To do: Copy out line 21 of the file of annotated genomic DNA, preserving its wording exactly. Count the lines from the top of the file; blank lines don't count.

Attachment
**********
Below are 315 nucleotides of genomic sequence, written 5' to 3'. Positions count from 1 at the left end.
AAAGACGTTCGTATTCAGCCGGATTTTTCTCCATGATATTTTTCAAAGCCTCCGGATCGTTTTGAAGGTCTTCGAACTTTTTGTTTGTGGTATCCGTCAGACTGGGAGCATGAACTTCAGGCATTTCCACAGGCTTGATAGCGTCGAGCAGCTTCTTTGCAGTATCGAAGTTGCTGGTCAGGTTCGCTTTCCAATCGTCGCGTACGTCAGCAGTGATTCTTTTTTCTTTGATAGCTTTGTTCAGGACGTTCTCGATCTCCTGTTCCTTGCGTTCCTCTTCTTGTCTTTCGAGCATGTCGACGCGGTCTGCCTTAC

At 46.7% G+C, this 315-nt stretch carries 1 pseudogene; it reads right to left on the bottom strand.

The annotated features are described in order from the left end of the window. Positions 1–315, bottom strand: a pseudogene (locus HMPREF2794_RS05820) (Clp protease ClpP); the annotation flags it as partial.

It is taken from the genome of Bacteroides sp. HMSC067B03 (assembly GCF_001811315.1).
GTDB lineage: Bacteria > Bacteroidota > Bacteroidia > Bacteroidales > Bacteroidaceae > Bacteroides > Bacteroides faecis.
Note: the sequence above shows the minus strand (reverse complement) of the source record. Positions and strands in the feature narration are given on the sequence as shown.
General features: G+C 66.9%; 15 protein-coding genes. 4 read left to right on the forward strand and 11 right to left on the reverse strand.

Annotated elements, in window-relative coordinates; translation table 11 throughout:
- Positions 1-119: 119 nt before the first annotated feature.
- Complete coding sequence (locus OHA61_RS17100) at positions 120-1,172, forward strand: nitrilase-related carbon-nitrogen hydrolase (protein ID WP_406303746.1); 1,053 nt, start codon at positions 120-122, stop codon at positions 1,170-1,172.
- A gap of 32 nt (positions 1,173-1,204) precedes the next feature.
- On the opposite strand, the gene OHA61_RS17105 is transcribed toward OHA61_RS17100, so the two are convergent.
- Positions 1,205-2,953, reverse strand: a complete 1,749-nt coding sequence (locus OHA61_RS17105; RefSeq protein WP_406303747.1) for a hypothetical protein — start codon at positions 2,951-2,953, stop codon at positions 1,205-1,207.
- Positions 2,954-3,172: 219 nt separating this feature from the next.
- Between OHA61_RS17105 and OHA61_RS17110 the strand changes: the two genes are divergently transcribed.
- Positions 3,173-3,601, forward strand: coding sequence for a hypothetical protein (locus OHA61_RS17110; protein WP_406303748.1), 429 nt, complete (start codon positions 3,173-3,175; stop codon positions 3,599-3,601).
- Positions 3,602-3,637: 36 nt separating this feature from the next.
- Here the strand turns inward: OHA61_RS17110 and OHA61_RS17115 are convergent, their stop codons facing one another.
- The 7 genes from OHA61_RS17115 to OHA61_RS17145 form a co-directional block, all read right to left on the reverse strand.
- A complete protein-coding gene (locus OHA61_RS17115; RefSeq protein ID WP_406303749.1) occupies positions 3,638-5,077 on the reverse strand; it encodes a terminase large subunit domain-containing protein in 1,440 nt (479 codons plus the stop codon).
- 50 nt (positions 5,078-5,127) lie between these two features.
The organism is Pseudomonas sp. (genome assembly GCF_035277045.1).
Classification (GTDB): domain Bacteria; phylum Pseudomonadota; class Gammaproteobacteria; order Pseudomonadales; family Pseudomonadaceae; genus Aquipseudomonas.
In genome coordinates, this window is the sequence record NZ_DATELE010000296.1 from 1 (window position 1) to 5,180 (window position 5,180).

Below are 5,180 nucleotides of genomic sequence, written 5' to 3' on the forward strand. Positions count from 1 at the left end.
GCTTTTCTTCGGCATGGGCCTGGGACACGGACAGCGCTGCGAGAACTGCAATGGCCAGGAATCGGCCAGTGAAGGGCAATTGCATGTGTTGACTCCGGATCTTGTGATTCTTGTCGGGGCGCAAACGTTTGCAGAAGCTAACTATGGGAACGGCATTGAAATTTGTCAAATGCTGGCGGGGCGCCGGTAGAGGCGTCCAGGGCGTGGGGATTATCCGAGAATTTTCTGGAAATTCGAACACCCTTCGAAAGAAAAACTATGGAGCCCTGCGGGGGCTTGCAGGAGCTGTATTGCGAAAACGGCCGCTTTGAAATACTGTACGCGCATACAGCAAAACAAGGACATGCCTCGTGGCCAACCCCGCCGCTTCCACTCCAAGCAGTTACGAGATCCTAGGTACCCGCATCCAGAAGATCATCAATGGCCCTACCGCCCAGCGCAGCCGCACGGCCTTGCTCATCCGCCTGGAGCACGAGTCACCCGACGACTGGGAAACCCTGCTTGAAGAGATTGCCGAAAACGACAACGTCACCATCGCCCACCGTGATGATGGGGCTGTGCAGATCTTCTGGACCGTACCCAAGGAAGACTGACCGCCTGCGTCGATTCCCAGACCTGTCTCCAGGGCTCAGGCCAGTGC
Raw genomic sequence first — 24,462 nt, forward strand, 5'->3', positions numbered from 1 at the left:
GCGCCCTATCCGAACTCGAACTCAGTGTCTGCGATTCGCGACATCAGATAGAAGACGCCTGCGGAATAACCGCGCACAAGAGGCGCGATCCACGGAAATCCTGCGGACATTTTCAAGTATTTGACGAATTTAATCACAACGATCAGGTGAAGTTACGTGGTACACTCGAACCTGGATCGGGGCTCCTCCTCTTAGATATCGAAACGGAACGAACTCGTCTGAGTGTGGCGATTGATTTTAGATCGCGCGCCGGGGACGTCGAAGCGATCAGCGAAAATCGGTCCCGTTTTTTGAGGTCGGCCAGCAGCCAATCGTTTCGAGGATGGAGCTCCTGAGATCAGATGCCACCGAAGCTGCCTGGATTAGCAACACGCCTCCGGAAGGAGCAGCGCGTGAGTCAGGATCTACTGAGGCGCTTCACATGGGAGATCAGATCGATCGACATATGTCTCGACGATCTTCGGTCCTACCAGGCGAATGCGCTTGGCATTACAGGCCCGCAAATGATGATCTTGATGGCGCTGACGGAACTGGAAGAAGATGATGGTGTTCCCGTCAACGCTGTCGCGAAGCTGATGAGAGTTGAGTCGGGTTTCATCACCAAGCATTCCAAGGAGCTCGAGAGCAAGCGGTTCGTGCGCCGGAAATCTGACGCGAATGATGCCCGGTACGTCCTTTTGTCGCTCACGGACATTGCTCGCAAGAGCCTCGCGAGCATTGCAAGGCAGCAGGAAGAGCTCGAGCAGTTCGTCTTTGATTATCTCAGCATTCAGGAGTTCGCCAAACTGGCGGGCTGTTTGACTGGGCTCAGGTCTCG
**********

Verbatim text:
- A complete protein-coding gene (locus OHA61_RS17115; RefSeq protein ID WP_406303749.1) occupies positions 3,638-5,077 on the reverse strand; it encodes a terminase large subunit domain-containing protein in 1,440 nt (479 codons plus the stop codon).